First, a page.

Pharmaceutical compositions, which can be used orally, are also hard capsules of gelatin and soft, closed capsules of gelatin and a plasticizer, such as glycerol or sorbitol. The hard capsules can contain the active ingredient in the form of granules, mixed for example with fillers, such as maize starch, binders and/or lubricants, such as talc or magnesium stearate, and stabilizers if appropriate. In soft capsules, the active ingredient is preferably dissolved or suspended in suitable liquid excipients, such as greasy oils, paraffin oil or liquid polyethylene glycols or fatty acid esters of ethylene glycol or propylene glycol, it being likewise possible to add stabilizers and detergents, for example of the polyethylene sorbitan fatty acid ester type.

Other oral forms of administration are, for example, syrups prepared in the customary manner, which comprise the active ingredient, for example, in suspended form and in a concentration of about 5% to 60%, preferably about 20% or in a similar concentration which results in a suitable individual dose, for example, when 5 or 10 ml are measured out. Other forms are, for example, also pulverulent or liquid concentrates for preparing of shakes, for example in milk. Such concentrates can also be packed in unit dose quantities.

Pharmaceutical compositions, which can be used rectally, are, for example, suppositories that comprise a combination of the active ingredient with a suppository base. Suitable suppository bases are, for example, naturally occurring or synthetic triglycerides, paraffin hydrocarbons, polyethylene glycols or higher alkanols.

Compositions which are suitable for parenteral administration are aqueous solutions of an active ingredient in water-soluble form, for example of water-soluble salt, or aqueous injection suspensions, which comprise viscosity-increasing substances, for example sodium carboxymethylcellulose, sorbitol and/or dextran, and if appropriate stabilizers. The active ingredient can also be present here in the form of a lyophilisate, if appropriate together with excipients, and be dissolved before parenteral administration by addition of suitable solvents. Solutions such as are used, for example, for parental administration can also be used as infusion solutions. Preferred preservatives are, for example. Antioxidants, such as ascorbic acid, or microbicides, such as sorbic or benzoic acid.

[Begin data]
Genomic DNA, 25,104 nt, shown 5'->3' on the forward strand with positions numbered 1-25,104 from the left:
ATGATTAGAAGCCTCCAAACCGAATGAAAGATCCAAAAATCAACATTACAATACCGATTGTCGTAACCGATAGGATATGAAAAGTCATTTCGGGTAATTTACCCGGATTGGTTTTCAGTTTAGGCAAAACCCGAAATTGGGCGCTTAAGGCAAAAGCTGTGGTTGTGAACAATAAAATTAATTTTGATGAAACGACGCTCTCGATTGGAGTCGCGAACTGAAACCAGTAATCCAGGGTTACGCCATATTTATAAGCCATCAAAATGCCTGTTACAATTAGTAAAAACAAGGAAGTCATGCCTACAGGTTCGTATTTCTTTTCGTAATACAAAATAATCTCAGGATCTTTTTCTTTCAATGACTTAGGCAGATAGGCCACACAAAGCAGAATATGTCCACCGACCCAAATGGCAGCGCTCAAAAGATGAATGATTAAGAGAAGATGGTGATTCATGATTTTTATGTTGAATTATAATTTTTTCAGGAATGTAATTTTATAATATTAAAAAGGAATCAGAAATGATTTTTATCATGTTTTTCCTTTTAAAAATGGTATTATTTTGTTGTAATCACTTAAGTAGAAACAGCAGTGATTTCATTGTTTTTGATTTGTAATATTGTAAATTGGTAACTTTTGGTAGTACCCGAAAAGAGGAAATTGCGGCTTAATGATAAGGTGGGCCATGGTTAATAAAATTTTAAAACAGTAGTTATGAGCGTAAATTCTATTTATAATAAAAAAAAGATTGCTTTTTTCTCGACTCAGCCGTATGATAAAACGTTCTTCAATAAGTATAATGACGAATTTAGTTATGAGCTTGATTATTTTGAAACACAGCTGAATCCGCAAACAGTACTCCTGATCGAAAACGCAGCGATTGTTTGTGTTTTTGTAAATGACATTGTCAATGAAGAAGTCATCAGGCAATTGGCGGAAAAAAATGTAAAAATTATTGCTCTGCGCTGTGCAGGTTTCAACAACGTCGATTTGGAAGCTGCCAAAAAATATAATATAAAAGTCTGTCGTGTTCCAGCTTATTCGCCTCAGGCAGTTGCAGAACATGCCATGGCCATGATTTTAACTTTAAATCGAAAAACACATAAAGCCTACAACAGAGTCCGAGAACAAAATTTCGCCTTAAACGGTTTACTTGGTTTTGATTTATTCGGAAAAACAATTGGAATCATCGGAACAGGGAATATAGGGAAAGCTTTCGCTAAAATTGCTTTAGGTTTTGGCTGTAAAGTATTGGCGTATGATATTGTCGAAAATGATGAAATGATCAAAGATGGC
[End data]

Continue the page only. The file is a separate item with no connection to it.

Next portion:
Ointments are oil-in-water emulsions, which comprise not more than 70%, but preferably 20-50% of water or aqueous phase. The fatty phase consists, in particular, hydrocarbons, for example vaseline, paraffin oil or hard paraffin's, which preferably comprise suitable hydroxy compounds, such as fatty alcohol's or esters thereof, for example cetyl alcohol or wool wax alcohols, such as wool wax, to improve the water-binding capacity. Emulsifiers are corresponding lipophilic substances, such as sorbitan fatty acid esters (Spans), for example sorbitan oleate and/or sorbitan isostearate. Additives to the aqueous phase are, for example, humectants, such as polyalcohols, for example glycerol, propylene glycol, sorbitol and/or polyethylene glycol, or preservatives and odoriferous substances.